Resurrection in the Time of Apocalypse
Updated: Mar 2
The Rev. Sara Cosca-Warfield
Scripture: Matthew 28:1-10
On this day the Lord has acted; we will rejoice and be glad in it. Amen.
There was talk in some church circles of postponing Easter this year. After all, this wilderness of social distancing and self-quarantine is scheduled to be in place at least through the end of the month and probably longer. I mean, look at us now—together only by the grace of technology, because to be physically together could put our church family at risk.
Death could be lurking anywhere—on doorknobs and phone screens, on shopping carts and the produce we buy, floating in the air within six feet of the next closest person. We wear masks and gloves to keep it off of us, we wash our hands a dozen times a day to disarm it.
It feels like everything we’re doing right now is to ward off the ever-present risk of death.
I’ve heard the word apocalypse thrown around more than a few times. A lot of the images I’ve seen look pretty apocalyptic: a desolate Times Square, St. Peter’s Basilica empty during Holy Week, grocery store shelves with nothing on them. Images that show us the whole world on lockdown.
How can there be resurrection in the middle of the apocalypse?
Do y’all know what the word apocalypse actually means? I can tell you what it doesn’t mean. It doesn’t mean “death and destruction.” It doesn’t mean “end of the world.” In its original Greek, apocalypse means “to uncover, to reveal.”
Isn’t that interesting?
I think there’s deep truth there. I think we should sit with that for a moment. Because I do think that times like this reveal a lot about who we are.
Like how, more than anything else, we’ve turned to the stock market as the primary indicator of our collective well-being.
Like how our black siblings are dying from coronavirus at a much higher rate in cities across our country. Here in the Portland area, our Latino siblings represent a disproportionate number of our cases.
Like how our poor neighbors will suffer most from a lost job or, if they didn’t lose their job, they don’t have the option of working from home. They must put themselves at risk everyday to make low wages working at stores or delivering our groceries so that we can have what we need while we’re staying home.
Like how some people are calling for an end to social distancing even though that might put people who are older or more vulnerable in danger.
This apocalyptic moment is revealing to us whose lives our culture values more and whose lives are literally expendable.
But that’s not all that’s been revealed. We’ve heard about brigades of sewers making masks for essential workers as protective gear runs out. We’ve heard about people going shopping and running errands for their vulnerable neighbors. We’ve heard about the singing from balconies in Italy and the nightly cheers for health workers in New York.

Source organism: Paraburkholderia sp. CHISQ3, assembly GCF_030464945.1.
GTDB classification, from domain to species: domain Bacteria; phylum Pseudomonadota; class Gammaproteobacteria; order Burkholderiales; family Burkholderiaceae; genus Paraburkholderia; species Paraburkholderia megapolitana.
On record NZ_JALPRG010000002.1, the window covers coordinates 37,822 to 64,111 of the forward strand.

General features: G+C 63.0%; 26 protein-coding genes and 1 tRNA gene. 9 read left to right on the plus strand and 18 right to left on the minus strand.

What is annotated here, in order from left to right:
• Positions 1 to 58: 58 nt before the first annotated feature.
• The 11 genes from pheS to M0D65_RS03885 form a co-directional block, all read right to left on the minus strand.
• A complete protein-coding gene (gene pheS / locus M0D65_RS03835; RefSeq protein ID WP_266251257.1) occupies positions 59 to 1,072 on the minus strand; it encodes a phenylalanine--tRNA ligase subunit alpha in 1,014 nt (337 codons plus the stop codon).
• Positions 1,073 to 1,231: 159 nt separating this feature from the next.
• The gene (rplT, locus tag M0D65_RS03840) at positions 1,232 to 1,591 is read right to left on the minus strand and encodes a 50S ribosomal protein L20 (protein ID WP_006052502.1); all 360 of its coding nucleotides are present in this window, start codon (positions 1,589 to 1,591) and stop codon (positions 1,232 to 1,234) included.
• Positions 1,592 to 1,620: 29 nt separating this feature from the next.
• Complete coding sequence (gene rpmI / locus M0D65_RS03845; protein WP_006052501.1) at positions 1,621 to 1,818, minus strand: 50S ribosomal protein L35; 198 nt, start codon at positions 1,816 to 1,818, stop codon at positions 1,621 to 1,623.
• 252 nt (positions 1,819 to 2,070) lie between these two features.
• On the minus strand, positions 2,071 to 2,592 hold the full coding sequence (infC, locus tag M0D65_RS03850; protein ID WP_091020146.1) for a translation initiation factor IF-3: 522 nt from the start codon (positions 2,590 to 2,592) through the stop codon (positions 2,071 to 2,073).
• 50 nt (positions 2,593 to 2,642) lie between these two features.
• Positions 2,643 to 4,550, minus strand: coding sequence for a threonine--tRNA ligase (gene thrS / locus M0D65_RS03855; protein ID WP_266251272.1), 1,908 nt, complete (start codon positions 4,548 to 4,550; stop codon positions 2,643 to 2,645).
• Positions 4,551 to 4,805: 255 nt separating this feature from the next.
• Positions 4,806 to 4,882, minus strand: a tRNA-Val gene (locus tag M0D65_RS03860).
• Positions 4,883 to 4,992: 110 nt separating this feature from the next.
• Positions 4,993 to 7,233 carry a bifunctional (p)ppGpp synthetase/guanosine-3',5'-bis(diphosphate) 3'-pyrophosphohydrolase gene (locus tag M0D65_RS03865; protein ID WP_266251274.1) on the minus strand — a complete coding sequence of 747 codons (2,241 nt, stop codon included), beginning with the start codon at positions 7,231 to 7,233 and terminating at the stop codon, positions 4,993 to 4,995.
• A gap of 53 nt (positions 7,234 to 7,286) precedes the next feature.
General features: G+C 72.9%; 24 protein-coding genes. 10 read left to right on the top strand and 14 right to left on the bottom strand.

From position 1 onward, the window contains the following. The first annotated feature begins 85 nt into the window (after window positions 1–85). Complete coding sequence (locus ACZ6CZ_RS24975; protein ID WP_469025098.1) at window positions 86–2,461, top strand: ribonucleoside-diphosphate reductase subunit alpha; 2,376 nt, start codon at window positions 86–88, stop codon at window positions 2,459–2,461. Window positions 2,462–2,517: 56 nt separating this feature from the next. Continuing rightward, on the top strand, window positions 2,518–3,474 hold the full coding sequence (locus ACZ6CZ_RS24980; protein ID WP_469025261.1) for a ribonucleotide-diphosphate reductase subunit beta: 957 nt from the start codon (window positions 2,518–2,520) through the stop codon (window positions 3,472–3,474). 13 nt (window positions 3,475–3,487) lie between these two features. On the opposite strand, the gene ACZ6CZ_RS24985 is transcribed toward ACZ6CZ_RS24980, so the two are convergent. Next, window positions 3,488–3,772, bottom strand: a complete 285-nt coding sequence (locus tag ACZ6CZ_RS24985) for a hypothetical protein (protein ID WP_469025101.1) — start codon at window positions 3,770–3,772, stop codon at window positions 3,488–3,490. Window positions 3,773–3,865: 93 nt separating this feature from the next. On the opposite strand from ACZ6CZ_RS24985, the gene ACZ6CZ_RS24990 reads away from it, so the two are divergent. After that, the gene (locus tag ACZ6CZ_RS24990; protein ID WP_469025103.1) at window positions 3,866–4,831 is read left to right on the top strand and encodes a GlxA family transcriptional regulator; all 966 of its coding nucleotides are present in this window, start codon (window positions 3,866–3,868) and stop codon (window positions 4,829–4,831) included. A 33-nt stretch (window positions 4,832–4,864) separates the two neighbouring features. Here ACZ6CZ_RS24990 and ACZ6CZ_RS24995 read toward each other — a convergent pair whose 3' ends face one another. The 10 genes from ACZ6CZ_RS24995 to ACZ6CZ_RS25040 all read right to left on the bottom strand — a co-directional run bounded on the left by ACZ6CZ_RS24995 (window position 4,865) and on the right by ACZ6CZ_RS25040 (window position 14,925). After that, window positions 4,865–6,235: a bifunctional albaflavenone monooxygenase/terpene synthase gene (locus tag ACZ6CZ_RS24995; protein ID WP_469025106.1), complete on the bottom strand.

Times of hardship and suffering reveal to us who we really are.
Which gets me back to those folks who were thinking about pushing Easter back until we got out of this wilderness. Because doesn’t resurrection mean that everything is okay now? Doesn’t it mean that all our problems are solved, that we’re out of the wilderness?
After all, Jesus died, but then he came back, and the whole world was saved. Right?
Except it wasn’t. When Jesus lived, his country was occupied by a foreign military force and ruled by an authoritarian leader. His people, the Jews, were second-class citizens in their own home. And guess what. None of that changed when Jesus was resurrected. In fact, those who followed Jesus would go on to be persecuted, sometimes brutally, for hundreds of years after his death and resurrection.
But do you know what the resurrection did change? The disciples. They now understood the meaning of hope. They now knew that death could be overcome. They now recognized what love really looks like. Even if resurrection didn’t overcome the immediate hardship in their lives, they knew that change was possible. And knowing that changed them. It changed how they lived. It changed how they interacted with others.
Everything they did from that point on was guided by the hope that resurrection gave them. Against all odds, they built a community on that foundation of hope. A community that persists 2,000 years later. A community that we are part of today. A community that now gives hope to over two billion people in the world.
Two billion grown from a handful of faithful disciples living through their own apocalypse. That is the power of resurrection.
Resurrection is not a promise of happiness. It’s not a promise of comfort or ease. It’s not a promise that all of our problems will be solved. Resurrection promises only one thing: hope.
And it also demands something of us: faith. Because faith is what resurrection looks like in action. Faith is hope poured out from our own lives. We get to live out Jesus’ resurrection every single day—if we choose to.
Resurrection isn’t revealed in what happens to us, it is revealed in how we live the hope it gives us.
So in this apocalypse moment, what is being revealed in you? As you look towards the injustice and suffering that this virus has revealed in our country, in our community, what is being revealed in you?
How will you let resurrection change you?
How will you let resurrection guide you?
How will you let resurrection move you?
May the hope of Christ’s resurrection shine in each of us this day and every day, no matter what. Amen.